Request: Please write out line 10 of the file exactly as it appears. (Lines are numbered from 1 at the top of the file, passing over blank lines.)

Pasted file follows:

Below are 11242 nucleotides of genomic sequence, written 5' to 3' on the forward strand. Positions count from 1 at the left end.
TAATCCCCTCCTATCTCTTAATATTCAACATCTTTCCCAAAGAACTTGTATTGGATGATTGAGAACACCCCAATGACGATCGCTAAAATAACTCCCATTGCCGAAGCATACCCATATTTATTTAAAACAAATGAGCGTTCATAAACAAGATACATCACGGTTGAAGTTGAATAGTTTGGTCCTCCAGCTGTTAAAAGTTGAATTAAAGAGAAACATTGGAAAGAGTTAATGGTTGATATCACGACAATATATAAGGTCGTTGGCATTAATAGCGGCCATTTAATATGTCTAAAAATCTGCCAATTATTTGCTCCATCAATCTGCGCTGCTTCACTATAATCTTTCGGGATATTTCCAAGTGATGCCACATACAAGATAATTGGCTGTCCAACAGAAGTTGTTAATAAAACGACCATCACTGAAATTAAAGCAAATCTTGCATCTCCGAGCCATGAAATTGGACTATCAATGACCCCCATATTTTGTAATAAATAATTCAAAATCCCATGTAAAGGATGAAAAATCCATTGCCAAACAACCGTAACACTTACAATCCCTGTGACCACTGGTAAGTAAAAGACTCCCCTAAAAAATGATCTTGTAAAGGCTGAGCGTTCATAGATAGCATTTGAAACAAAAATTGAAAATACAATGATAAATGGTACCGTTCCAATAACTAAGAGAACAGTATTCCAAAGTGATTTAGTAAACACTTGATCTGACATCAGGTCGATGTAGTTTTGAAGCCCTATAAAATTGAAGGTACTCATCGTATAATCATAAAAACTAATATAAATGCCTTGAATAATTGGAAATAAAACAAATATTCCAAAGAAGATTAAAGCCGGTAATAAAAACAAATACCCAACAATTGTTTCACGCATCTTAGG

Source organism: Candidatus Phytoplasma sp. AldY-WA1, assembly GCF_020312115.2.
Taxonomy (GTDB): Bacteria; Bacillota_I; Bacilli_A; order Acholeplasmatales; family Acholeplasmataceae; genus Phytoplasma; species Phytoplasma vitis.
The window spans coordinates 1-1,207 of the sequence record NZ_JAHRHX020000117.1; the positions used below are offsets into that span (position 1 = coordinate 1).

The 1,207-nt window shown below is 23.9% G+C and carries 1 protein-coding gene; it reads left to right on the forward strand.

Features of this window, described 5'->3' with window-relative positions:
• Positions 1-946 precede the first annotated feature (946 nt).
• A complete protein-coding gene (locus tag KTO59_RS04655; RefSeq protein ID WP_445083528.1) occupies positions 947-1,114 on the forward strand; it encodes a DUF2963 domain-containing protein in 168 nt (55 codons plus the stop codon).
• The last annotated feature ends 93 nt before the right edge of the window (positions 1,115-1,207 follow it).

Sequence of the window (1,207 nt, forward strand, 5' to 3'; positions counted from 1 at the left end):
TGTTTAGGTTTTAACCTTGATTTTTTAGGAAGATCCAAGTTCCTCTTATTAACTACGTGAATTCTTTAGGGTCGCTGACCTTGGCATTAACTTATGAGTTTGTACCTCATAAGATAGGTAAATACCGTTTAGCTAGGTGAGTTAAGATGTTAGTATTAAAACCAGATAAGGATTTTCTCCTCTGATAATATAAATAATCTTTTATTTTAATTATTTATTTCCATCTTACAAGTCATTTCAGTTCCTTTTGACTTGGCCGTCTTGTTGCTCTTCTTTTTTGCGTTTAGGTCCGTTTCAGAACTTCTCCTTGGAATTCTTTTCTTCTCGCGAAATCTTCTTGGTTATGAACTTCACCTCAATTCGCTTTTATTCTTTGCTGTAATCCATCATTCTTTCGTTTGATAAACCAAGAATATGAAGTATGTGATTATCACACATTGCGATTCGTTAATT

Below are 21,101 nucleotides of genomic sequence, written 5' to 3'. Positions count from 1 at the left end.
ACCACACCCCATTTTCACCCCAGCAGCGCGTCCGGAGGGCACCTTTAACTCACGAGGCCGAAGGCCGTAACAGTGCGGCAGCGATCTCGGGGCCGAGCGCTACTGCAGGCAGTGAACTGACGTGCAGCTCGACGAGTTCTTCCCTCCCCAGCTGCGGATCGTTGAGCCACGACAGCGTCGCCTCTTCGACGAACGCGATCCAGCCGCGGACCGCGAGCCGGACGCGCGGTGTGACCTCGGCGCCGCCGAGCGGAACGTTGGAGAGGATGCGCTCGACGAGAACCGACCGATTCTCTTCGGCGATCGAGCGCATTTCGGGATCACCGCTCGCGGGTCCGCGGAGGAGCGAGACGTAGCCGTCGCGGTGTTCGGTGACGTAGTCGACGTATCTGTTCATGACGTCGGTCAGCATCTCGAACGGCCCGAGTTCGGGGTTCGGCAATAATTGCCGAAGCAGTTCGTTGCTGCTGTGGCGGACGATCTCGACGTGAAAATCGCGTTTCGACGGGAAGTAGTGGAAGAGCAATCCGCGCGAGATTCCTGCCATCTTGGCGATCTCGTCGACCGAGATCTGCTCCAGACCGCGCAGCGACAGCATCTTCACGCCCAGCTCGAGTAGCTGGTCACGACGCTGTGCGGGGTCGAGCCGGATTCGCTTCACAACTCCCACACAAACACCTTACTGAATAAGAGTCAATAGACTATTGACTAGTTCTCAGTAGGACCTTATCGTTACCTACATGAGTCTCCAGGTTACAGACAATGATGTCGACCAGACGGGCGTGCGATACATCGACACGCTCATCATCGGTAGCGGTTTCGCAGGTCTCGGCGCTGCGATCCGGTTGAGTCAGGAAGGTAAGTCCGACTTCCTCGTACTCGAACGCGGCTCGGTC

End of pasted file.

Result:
• The last annotated feature ends 93 nt before the right edge of the window (positions 1,115-1,207 follow it).